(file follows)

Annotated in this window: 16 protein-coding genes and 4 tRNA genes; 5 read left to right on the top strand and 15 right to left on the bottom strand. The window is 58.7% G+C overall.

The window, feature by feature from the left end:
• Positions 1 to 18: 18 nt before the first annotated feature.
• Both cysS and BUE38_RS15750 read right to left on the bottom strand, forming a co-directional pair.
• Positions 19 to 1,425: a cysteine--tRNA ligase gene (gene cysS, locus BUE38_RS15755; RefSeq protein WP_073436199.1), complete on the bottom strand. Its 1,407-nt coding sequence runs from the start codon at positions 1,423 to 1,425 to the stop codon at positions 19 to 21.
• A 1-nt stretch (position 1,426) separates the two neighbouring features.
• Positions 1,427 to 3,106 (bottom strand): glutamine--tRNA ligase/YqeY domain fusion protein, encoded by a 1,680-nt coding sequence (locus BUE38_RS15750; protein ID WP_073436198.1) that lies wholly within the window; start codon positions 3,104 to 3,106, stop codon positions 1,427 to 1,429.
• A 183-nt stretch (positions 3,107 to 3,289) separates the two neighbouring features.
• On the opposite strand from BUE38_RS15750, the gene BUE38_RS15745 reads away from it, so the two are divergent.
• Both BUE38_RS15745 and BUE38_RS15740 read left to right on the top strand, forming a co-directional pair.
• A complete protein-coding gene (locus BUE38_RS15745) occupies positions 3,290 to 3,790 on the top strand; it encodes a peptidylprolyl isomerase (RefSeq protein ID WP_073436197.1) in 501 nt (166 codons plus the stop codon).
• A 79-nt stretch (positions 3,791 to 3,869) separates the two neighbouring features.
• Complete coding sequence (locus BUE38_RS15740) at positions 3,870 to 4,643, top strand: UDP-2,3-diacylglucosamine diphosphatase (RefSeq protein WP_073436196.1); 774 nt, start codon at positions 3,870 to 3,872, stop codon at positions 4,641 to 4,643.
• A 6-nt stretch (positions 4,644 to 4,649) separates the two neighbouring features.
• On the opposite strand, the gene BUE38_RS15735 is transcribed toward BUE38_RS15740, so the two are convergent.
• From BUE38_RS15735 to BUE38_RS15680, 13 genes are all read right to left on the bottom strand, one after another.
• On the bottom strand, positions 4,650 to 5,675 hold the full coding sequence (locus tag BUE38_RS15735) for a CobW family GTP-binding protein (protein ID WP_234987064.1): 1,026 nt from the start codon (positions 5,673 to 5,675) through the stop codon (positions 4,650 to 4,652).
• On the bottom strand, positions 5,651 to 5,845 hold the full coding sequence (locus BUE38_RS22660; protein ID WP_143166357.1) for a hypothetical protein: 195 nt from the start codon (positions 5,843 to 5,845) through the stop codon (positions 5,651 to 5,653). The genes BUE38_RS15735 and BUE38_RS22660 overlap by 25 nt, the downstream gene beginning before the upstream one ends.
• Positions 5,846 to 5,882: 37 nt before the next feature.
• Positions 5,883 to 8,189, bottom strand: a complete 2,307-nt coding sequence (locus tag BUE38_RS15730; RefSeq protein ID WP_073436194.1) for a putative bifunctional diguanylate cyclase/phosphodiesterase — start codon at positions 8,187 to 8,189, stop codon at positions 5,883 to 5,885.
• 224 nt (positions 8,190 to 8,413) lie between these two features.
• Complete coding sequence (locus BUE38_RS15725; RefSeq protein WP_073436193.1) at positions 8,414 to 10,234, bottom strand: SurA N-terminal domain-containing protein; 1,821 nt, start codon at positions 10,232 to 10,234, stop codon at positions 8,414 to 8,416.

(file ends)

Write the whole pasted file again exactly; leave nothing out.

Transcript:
Annotated in this window: 16 protein-coding genes and 4 tRNA genes; 5 read left to right on the top strand and 15 right to left on the bottom strand. The window is 58.7% G+C overall.

The window, feature by feature from the left end:
• Positions 1 to 18: 18 nt before the first annotated feature.
• Both cysS and BUE38_RS15750 read right to left on the bottom strand, forming a co-directional pair.
• Positions 19 to 1,425: a cysteine--tRNA ligase gene (gene cysS, locus BUE38_RS15755; RefSeq protein WP_073436199.1), complete on the bottom strand. Its 1,407-nt coding sequence runs from the start codon at positions 1,423 to 1,425 to the stop codon at positions 19 to 21.
• A 1-nt stretch (position 1,426) separates the two neighbouring features.
• Positions 1,427 to 3,106 (bottom strand): glutamine--tRNA ligase/YqeY domain fusion protein, encoded by a 1,680-nt coding sequence (locus BUE38_RS15750; protein ID WP_073436198.1) that lies wholly within the window; start codon positions 3,104 to 3,106, stop codon positions 1,427 to 1,429.
• A 183-nt stretch (positions 3,107 to 3,289) separates the two neighbouring features.
• On the opposite strand from BUE38_RS15750, the gene BUE38_RS15745 reads away from it, so the two are divergent.
• Both BUE38_RS15745 and BUE38_RS15740 read left to right on the top strand, forming a co-directional pair.
• A complete protein-coding gene (locus BUE38_RS15745) occupies positions 3,290 to 3,790 on the top strand; it encodes a peptidylprolyl isomerase (RefSeq protein ID WP_073436197.1) in 501 nt (166 codons plus the stop codon).
• A 79-nt stretch (positions 3,791 to 3,869) separates the two neighbouring features.
• Complete coding sequence (locus BUE38_RS15740) at positions 3,870 to 4,643, top strand: UDP-2,3-diacylglucosamine diphosphatase (RefSeq protein WP_073436196.1); 774 nt, start codon at positions 3,870 to 3,872, stop codon at positions 4,641 to 4,643.
• A 6-nt stretch (positions 4,644 to 4,649) separates the two neighbouring features.
• On the opposite strand, the gene BUE38_RS15735 is transcribed toward BUE38_RS15740, so the two are convergent.
• From BUE38_RS15735 to BUE38_RS15680, 13 genes are all read right to left on the bottom strand, one after another.
• On the bottom strand, positions 4,650 to 5,675 hold the full coding sequence (locus tag BUE38_RS15735) for a CobW family GTP-binding protein (protein ID WP_234987064.1): 1,026 nt from the start codon (positions 5,673 to 5,675) through the stop codon (positions 4,650 to 4,652).
• On the bottom strand, positions 5,651 to 5,845 hold the full coding sequence (locus BUE38_RS22660; protein ID WP_143166357.1) for a hypothetical protein: 195 nt from the start codon (positions 5,843 to 5,845) through the stop codon (positions 5,651 to 5,653). The genes BUE38_RS15735 and BUE38_RS22660 overlap by 25 nt, the downstream gene beginning before the upstream one ends.
• Positions 5,846 to 5,882: 37 nt before the next feature.
• Positions 5,883 to 8,189, bottom strand: a complete 2,307-nt coding sequence (locus tag BUE38_RS15730; RefSeq protein ID WP_073436194.1) for a putative bifunctional diguanylate cyclase/phosphodiesterase — start codon at positions 8,187 to 8,189, stop codon at positions 5,883 to 5,885.
• 224 nt (positions 8,190 to 8,413) lie between these two features.
• Complete coding sequence (locus BUE38_RS15725; RefSeq protein WP_073436193.1) at positions 8,414 to 10,234, bottom strand: SurA N-terminal domain-containing protein; 1,821 nt, start codon at positions 10,232 to 10,234, stop codon at positions 8,414 to 8,416.